The Tune-Dex card system was introduced in 1942 by George Goodwin, a radio station program director, as a subscription service
for radio stations, music professionals, and musicians to keep track of popular songs. Each index card included song title,
songwriter, date of original publication, licensing and rights information, and arrangements and orchestrations available,
with keys and prices noted. The cards also provided the basic melody or chorus and lyrics for each song. The cocktail lounge
music trend in the 1940s and 1950s, which often required musicians to take requests and know numerous songs, contributed to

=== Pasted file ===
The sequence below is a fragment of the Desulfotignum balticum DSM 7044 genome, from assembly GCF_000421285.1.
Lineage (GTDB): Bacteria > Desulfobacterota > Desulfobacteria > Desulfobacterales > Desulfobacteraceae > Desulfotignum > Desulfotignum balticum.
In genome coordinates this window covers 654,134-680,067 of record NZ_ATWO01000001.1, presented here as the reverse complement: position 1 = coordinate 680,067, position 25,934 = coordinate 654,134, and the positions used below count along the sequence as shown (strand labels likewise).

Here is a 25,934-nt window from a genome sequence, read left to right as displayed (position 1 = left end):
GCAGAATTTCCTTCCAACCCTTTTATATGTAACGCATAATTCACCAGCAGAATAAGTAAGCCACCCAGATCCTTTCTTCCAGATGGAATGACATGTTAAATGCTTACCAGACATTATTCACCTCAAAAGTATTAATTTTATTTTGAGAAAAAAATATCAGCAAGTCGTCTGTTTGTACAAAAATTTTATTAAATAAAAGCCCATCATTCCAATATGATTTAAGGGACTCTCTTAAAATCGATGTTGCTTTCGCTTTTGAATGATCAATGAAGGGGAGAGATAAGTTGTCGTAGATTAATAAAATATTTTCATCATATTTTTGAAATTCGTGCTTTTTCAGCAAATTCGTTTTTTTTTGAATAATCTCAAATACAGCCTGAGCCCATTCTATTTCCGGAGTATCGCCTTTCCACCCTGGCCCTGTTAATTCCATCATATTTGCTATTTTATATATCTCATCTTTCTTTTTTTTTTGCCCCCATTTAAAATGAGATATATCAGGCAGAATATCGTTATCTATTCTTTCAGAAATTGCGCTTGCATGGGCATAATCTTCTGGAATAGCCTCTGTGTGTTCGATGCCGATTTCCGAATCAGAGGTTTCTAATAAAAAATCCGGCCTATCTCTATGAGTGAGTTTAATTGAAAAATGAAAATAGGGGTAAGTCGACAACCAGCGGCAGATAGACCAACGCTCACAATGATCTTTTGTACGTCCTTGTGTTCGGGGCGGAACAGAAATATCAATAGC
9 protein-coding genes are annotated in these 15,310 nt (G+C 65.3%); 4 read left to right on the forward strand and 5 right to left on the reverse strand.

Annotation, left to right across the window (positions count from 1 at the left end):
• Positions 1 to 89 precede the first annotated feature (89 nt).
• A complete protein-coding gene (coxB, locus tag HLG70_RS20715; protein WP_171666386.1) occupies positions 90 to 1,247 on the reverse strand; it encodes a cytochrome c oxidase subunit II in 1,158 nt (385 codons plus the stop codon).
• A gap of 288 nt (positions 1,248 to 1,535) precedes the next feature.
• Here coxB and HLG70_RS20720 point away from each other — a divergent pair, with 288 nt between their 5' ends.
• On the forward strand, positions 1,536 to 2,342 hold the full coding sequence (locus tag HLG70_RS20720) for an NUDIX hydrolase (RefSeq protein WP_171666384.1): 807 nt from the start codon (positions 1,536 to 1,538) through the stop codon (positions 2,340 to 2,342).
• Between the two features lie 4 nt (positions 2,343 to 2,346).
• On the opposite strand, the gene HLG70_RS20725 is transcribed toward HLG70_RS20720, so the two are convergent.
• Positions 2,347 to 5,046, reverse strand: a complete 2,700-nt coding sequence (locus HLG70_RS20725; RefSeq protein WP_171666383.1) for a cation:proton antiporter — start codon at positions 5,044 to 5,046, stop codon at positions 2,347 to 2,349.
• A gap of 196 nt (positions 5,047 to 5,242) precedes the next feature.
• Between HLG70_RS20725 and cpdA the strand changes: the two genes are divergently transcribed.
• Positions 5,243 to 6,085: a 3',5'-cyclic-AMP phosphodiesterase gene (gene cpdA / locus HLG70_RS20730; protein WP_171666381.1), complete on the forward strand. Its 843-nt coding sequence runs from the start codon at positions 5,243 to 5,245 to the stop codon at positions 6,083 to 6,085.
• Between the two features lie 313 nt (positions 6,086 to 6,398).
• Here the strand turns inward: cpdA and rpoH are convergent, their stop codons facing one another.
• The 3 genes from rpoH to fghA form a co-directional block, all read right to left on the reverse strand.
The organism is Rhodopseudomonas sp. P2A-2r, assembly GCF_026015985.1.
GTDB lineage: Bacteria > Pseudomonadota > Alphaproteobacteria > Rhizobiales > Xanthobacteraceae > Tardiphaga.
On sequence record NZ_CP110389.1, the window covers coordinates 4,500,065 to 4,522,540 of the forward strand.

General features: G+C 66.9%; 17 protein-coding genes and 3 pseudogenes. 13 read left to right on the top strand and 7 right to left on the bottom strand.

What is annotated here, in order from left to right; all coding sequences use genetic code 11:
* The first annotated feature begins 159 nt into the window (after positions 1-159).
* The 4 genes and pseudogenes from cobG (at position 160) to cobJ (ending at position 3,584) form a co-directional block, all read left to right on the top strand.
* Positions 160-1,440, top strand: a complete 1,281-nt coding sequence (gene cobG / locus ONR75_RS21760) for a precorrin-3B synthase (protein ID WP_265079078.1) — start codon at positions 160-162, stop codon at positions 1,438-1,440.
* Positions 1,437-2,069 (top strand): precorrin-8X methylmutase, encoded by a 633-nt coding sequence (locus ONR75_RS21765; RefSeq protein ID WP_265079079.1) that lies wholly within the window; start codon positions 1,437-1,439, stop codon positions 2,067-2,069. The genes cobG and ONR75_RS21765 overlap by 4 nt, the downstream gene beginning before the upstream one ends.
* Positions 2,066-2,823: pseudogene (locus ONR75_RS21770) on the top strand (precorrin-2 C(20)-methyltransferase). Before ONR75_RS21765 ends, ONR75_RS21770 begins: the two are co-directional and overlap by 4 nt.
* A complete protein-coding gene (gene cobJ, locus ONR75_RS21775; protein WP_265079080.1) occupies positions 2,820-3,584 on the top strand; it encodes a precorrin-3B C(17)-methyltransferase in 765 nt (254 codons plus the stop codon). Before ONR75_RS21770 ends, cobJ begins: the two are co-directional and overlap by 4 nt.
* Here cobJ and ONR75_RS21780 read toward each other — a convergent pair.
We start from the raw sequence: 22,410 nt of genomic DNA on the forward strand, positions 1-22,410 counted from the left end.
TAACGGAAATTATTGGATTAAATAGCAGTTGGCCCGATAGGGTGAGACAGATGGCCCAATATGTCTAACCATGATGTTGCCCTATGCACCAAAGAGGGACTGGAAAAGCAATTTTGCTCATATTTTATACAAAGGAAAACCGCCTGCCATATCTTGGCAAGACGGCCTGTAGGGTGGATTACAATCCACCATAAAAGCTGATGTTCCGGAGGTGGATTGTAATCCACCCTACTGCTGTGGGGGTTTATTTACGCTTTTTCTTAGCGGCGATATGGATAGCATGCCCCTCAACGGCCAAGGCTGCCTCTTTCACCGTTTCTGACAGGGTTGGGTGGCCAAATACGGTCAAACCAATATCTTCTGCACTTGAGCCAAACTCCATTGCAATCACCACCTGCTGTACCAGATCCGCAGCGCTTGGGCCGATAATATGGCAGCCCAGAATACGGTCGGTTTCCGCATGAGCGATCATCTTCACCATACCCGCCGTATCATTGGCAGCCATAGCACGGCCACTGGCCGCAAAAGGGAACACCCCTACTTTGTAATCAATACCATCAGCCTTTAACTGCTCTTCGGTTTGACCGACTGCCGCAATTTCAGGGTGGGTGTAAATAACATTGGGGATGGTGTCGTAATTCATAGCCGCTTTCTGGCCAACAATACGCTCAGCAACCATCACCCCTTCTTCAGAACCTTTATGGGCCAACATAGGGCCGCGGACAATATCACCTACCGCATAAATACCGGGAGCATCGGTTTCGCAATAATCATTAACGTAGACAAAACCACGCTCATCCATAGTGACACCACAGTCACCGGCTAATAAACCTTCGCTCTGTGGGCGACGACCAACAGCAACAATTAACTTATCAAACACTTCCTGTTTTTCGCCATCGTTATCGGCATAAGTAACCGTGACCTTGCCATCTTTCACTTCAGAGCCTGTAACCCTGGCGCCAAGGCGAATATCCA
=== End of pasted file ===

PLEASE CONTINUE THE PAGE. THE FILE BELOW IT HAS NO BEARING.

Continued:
the popularity of the Tune-Dex card system. Goodwin created approximately 25,000 cards over the course of the service's existence.
Tune-Dex ceased operations in 1963 and Goodwin died in 1965. The concept of the Tune-Dex system eventually morphed into the
more-portable fake books.
Property rights to the physical object belong to the UCLA Library Special Collections. Literary rights, including copyright,
are retained by the creators and their heirs. It is the responsibility of the researcher to determine who holds the copyright
and pursue the copyright owner or his or her heir for permission to publish where The UC Regents do not hold the copyright.